Sadikou Oukpedjo (Togo) at The African Studies Gallery, Apr 2018

Updated: Jul 29

 

Sadijou Oukpedjo, Fetiche 2, 2018.

Sadikou Oukpedjo arrived in Israel in April 2018 to participate at the International Ceramics Symposium at the Umm al-Fahm Art Gallery, followed by a residency in Tel-Aviv with Africa First. The collaboration was organized by Idit Toledano, curator of The African Studies Gallery in Tel Aviv, where Oukpedjo then exhibited his works along with Israeli artist Sharon Pazner in an exhibition titled "Palimpsest", from July 2018 to January 2019.

 

View the exhibition catalog here.

 

" Sadikou Oukpedjo acquired his professional training in the studio of Togolese artist Paul Ahi, where he specialized in sculpting and drawing. There, he delved into the recesses of local artistic heritage in order to apply it in his own work. Today, Oukpedjo claims, his art is completely detached from Togolese or West-African traditions. He therefore entitles himself to create a universal epic on the belligerent confrontation between Nature and Humanity. Like other myth-makers before him, Oukpedjo gives meaning to existential conditions. Unlike them, his epic tale is plotless and has no protagonist or victors. The only recurring motif in Oukpedjo's works is the struggle between humans and animals. Paradoxically, the forced detachment from his original culture does not leave him disconnected or in a constant search for roots. Instead, it allows him to simultaneously connect to a time-honored European romantic tradition, as well as to African mythologies that address similar confrontation.

 

The depicted struggles in Oukpedjp's paintings produces hybrids – a fish with a human foot for a tail, an animal-headed man, or other dissected mutations. The hybrid characters create a dramatic effect that inheres passion and violence, yet unlike other mythologies, Oukpedjo does not wish to offer a moral to the story. The artist refuses to give explanations of his work and leaves the viewer in a realm of endless inquiry and questioning. Oukpedjo's varied coloring techniques and changing finishing levels reinforce the deceptive shifting between completeness and incompleteness, leaving room for a flexibility of the imagination. The sense of suspended completeness betrays disorder yet hold the possibility for change. The dissection of the heroic, mythic body of both African and European cultures embodies the ability to start anew, to structure a more equal footing in reality. In many cultures, pairs of opposites are seen as a unifying vital force. In many artworks, the harmony is produced by opposites, or alternatively, dichotomies disrupt the order of the familiar image, inviting the viewer to reexamine and thereby interpret the uninterpretable.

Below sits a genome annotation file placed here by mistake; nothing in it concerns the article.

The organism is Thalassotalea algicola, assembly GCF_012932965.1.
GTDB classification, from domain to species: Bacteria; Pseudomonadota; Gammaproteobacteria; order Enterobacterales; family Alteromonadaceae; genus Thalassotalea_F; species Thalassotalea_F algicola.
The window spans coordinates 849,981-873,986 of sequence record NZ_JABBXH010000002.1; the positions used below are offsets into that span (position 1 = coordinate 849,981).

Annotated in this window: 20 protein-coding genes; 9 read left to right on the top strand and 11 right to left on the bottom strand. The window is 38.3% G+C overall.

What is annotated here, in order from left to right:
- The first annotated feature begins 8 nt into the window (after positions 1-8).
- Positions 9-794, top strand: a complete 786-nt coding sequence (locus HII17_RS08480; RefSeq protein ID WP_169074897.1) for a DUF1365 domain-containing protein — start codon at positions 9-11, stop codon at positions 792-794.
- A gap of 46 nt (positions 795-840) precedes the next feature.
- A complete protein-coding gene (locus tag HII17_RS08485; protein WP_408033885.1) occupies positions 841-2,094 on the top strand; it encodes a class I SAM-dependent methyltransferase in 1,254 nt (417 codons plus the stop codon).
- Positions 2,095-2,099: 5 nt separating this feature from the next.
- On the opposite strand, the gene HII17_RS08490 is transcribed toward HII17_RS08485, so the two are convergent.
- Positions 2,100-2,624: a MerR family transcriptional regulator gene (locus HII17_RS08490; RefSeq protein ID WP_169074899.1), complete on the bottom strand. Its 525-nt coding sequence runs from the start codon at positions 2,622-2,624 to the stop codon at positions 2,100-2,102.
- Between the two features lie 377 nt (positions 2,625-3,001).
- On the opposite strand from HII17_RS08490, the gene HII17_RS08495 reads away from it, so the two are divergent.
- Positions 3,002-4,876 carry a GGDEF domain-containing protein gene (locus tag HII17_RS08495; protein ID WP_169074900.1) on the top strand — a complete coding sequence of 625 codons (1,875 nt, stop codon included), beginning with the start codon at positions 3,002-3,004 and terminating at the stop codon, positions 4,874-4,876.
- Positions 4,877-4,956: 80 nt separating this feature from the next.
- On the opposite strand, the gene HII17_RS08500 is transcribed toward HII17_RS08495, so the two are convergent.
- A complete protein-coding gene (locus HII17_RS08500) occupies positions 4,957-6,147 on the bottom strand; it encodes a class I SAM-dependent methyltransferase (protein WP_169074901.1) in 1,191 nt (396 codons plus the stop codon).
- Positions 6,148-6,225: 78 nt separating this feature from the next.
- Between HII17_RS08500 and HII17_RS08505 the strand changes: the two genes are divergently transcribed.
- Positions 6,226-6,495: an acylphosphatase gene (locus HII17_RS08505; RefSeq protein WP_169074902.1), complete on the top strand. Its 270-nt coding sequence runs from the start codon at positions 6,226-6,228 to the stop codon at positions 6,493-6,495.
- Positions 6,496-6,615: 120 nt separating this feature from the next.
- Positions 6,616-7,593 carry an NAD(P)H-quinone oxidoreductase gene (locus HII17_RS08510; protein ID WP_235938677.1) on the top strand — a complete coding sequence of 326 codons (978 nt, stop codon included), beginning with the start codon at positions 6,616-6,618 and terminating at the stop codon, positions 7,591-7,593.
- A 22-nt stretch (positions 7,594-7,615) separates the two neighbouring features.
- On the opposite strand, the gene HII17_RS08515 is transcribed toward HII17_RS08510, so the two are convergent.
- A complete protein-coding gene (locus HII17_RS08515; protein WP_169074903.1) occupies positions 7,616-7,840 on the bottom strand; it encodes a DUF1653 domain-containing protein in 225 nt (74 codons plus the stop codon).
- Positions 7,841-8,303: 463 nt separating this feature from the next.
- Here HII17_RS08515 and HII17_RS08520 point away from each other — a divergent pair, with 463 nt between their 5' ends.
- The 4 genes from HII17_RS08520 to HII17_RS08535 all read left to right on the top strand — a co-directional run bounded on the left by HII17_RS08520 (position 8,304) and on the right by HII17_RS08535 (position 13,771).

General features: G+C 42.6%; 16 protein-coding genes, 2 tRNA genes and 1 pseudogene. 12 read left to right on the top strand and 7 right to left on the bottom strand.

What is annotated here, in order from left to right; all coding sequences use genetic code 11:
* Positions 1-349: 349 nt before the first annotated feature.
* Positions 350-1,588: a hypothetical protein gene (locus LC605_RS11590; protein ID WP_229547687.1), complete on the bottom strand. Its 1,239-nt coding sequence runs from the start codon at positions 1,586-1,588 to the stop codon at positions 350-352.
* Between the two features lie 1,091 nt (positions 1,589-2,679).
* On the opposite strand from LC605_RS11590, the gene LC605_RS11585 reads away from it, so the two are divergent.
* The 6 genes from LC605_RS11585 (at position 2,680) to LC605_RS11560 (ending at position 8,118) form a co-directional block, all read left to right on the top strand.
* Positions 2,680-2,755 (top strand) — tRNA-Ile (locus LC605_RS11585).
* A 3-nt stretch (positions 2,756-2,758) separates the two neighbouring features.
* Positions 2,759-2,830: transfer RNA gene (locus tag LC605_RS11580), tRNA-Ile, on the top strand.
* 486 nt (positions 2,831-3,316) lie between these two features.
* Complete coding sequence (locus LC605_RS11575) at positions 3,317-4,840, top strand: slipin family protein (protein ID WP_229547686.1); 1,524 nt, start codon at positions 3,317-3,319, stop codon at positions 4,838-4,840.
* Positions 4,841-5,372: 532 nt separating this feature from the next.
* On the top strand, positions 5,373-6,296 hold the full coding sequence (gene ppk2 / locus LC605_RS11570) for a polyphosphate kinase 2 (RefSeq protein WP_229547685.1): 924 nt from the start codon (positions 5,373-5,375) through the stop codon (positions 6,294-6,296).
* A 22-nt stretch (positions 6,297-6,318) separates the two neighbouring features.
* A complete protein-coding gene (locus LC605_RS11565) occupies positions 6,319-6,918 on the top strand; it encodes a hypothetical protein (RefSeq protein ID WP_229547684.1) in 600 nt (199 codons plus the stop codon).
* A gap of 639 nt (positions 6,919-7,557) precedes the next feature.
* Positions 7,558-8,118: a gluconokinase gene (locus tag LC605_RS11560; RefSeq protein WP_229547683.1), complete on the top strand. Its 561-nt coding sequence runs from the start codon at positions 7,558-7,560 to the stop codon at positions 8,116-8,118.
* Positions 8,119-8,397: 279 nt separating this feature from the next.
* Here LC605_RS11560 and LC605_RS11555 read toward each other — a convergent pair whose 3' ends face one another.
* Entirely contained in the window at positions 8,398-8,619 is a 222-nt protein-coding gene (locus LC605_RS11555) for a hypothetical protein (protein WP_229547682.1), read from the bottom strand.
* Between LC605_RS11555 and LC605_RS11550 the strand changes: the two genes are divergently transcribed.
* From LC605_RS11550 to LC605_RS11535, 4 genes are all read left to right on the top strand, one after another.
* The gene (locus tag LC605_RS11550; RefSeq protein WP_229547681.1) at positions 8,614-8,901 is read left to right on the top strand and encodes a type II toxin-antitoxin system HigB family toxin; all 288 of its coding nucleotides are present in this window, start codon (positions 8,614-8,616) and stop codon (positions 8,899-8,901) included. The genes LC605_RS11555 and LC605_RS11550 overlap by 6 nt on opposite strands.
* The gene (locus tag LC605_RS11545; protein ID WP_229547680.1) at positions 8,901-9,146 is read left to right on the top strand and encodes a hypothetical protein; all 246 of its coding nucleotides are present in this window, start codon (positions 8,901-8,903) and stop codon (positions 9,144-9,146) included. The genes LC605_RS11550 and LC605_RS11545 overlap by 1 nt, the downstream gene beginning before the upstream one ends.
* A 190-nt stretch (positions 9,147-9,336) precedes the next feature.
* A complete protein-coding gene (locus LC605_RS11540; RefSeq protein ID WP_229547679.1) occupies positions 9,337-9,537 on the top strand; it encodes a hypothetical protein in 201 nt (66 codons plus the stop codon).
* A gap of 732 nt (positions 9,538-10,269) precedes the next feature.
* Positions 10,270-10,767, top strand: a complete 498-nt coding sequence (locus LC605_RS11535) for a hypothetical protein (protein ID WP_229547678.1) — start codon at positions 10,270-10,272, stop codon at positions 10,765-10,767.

Oukpedjo and Pazner met in the International Ceramics Symposium at the Umm al-Fahm Art Gallery. For a week, it seemed that the French language was their only common ground. A black man vs. a white woman; creative drama vs. stoic calmness; an artist working confidently in large scales vs. an artist who probes and prods, carefully examining her materials in an miniature scale. At first sight, Oukpedjo and Pazner seem like a binary opposites. However, during their mutual work at the START Studio / Africa First residency in Jaffa-Tel Aviv, it appeared that these opposites were simplistic if not clichéd. Once more, it became evident that opposites and contradictions are nuanced and enable dialogue and transformation. In their unique way, each of the artists performs an impossible synthesis of materials and contents, Pazner between ceramics and concrete and Oukpedjo between human and animal – thus grappling with the impossible in their work. There are no winners or losers in their hybridization processes. Nevertheless, again and again they return to the drama of the encounter. The representation of this drama rejects the sense of perfection provided by beauty or any other external idealization. On the contrary, both are engaged in a recurring search for deeper, ancient and eternal truths."

 

View the exhibition at African Studies Gallery.